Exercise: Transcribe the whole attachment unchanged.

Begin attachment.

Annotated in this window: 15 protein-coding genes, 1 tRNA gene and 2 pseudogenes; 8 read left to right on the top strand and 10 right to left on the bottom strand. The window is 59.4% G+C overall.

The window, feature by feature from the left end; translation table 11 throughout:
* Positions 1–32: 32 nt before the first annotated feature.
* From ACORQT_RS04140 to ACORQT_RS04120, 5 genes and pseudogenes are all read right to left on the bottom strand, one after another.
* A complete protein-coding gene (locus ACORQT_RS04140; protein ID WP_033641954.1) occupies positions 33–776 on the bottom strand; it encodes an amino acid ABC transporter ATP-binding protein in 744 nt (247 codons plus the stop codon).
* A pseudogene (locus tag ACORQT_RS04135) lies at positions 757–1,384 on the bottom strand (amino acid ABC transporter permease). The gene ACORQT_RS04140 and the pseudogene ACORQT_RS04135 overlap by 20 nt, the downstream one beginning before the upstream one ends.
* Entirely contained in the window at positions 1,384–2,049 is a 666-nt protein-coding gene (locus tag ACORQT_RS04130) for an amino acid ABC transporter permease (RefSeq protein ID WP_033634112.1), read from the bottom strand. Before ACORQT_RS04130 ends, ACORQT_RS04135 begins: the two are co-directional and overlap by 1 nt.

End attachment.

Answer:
Annotated in this window: 15 protein-coding genes, 1 tRNA gene and 2 pseudogenes; 8 read left to right on the top strand and 10 right to left on the bottom strand. The window is 59.4% G+C overall.

The window, feature by feature from the left end; translation table 11 throughout:
* Positions 1–32: 32 nt before the first annotated feature.
* From ACORQT_RS04140 to ACORQT_RS04120, 5 genes and pseudogenes are all read right to left on the bottom strand, one after another.
* A complete protein-coding gene (locus ACORQT_RS04140; protein ID WP_033641954.1) occupies positions 33–776 on the bottom strand; it encodes an amino acid ABC transporter ATP-binding protein in 744 nt (247 codons plus the stop codon).
* A pseudogene (locus tag ACORQT_RS04135) lies at positions 757–1,384 on the bottom strand (amino acid ABC transporter permease). The gene ACORQT_RS04140 and the pseudogene ACORQT_RS04135 overlap by 20 nt, the downstream one beginning before the upstream one ends.
* Entirely contained in the window at positions 1,384–2,049 is a 666-nt protein-coding gene (locus tag ACORQT_RS04130) for an amino acid ABC transporter permease (RefSeq protein ID WP_033634112.1), read from the bottom strand. Before ACORQT_RS04130 ends, ACORQT_RS04135 begins: the two are co-directional and overlap by 1 nt.